Cousins’ sculpting of visual representation, humanism, identity politics, and the effects of technological innovation is a potent message about the perils of losing sight of the sanctity of cinema-going as a milieu for social discourse. Cousins has become the standard bearer of cinema as enlightened public consciousness. A sort of Roger Ebert meets David Attenborough of applied cultural theorists cum documentarians.
They were still putting up the signage at the new Cineum complex in adjacent Cannes La Bocca for Annette, which served as the inaugural screening in the flagship IMAX-with-laser theatre, with its 400 wide-bodied business class seats. The complex is an enormous concrete warehouse and state of the art multiplex, adjacent to a new art, design, and technology campus. This is next generation integration of entertainment and education, and a brave effort to re-invent cinema-going culture. Vast open rave-like floor spaces allow for expansive mingling and ruminating before and after screenings.
Annette itself? Starring Adam Driver and Marion Cotillard, it’s an audacious, if somewhat anachronistic rock opera, where director Leos Carax has taken the red pill rather than the La La Land blue pill. It works, but its somewhat overwrought cleverness occasionally clashes with its restless emotional underpinning.
Val is verité writ large. A deeply personal autobiography that draws on a lifetime of home movies shot in and around his blockbuster sets (Batman, Top Gun), lesser-known theatrical acting career, and private wanderings. Whimsically deranged at times, we see a wilder, more experimental side of Kilmer that he suggests has been largely kept hidden away by his “commercial work.” From his early years growing up on Roy Rogers Ranch outside Los Angeles, to his Juilliard years, Kilmer hits the zeitgeist on the head with one memorable backstage scene which reveals practically pubescent Sean Penn and Kevin Bacon churlishly admiring Kilmer’s curious new plaything – a home video camera. It’s a self-portrait of an actor doing the best he could under the circumstances. Honest and disjointed, Val is a time capsule of an artist who, although hugely successful, feels as though his better-known work ultimately undermined his more creative ideas, desires, and self. When one of the producers of Val stated in his opening remarks that Kilmer had told him early on in the project that it would premiere in Cannes, Festival Director Thierry Fremaux quickly added, “…and we’re tough.”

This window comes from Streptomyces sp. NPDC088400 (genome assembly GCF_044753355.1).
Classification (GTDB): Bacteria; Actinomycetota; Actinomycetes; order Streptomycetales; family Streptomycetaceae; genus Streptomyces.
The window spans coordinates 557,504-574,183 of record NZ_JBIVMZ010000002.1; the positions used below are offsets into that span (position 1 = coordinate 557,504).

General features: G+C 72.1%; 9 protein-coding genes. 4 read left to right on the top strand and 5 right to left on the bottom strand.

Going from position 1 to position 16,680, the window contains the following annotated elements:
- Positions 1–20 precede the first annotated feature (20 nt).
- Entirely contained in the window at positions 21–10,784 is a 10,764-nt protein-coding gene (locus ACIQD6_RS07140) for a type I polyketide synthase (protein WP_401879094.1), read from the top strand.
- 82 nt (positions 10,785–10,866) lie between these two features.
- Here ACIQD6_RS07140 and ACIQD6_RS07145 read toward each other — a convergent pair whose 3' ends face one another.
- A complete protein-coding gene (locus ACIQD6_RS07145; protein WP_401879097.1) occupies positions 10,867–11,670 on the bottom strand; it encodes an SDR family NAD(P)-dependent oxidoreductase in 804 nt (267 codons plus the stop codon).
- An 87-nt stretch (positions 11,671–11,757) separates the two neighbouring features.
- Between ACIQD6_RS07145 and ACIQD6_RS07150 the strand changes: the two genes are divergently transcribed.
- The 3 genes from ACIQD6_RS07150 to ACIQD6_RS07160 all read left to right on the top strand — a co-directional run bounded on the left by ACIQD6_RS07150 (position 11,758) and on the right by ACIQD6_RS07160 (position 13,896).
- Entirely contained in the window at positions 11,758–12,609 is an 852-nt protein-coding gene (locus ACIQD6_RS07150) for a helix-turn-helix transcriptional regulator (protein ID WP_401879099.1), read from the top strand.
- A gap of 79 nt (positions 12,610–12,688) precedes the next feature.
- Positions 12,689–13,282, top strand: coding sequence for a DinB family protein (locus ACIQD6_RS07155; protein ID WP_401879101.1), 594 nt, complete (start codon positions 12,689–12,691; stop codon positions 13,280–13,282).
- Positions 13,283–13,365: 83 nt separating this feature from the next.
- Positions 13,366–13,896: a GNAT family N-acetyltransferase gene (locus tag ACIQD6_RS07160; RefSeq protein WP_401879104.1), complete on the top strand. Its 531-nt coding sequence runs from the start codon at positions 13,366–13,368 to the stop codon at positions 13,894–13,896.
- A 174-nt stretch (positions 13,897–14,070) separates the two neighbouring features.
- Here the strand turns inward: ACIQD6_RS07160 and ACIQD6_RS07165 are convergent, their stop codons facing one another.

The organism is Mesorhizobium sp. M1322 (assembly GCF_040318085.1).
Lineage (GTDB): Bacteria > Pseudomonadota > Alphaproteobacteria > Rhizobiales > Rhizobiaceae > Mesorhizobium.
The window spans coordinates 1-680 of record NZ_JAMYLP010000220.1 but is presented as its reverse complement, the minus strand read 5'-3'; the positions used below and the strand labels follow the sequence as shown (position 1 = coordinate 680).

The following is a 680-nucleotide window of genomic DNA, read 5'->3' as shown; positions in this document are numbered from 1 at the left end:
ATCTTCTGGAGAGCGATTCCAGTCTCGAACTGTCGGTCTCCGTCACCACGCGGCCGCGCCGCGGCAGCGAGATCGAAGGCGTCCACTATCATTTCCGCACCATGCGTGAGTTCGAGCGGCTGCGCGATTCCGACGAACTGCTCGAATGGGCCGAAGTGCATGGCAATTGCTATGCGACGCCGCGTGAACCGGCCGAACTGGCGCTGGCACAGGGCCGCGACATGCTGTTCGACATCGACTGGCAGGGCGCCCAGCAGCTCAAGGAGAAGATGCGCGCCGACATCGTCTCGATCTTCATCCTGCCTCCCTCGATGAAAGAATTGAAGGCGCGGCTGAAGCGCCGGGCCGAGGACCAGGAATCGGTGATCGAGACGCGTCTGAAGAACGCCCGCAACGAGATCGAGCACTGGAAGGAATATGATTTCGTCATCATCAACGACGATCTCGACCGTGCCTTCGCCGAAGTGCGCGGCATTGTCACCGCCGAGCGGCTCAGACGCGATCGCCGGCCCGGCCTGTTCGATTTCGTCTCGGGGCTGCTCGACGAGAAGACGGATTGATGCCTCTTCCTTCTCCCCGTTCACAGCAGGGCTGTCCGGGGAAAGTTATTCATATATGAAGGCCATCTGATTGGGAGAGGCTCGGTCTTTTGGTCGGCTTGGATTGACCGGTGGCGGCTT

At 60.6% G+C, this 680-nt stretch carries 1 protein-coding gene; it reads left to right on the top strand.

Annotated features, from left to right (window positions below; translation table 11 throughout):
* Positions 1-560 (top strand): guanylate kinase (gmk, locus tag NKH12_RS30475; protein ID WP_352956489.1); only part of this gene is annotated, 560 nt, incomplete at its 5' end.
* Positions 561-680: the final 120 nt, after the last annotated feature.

Festival favourite Francois Ozon returns to the Competition with Everything Went Well, a modest and constrained look at two bourgeois Parisian sisters confronting the ethical and emotional minefield of their dying father’s wish to be euthanized. A strong performance from Sophie Marceau sheds candid light on the difficult choices and moving target that is the business end of life.
The Velvet Underground by Director Todd Haynes is a highly mediated and hypnotic look at the life of the eponymous, influential music group. Academy Award-caliber editing and sound design give this deep dive canonisation of 60s drug-saturated, NYC-indebted creativity a more refined and coherent interpretation. Extraordinary archival footage sheds new light on the wrenching emotions and egos at work in the very loyal, but often fickle art world camaraderie of band members including Lou Reed and John Cale, as well as their patron, Andy Warhol.
Finally, Lingui is a portrait of a single mother in Chad and her 15 year-old daughter who becomes pregnant. Gorgeous cinematography captures the sun-bleached pastels of contemporary urban African life, while revealing a labyrinthian neighbourhood of repressed desire, economic necessity, family bonds, common decency, and redemption in an often-oppressive Muslim community.
Morgan Gabereau is a writer and filmmaker based in London and Vancouver.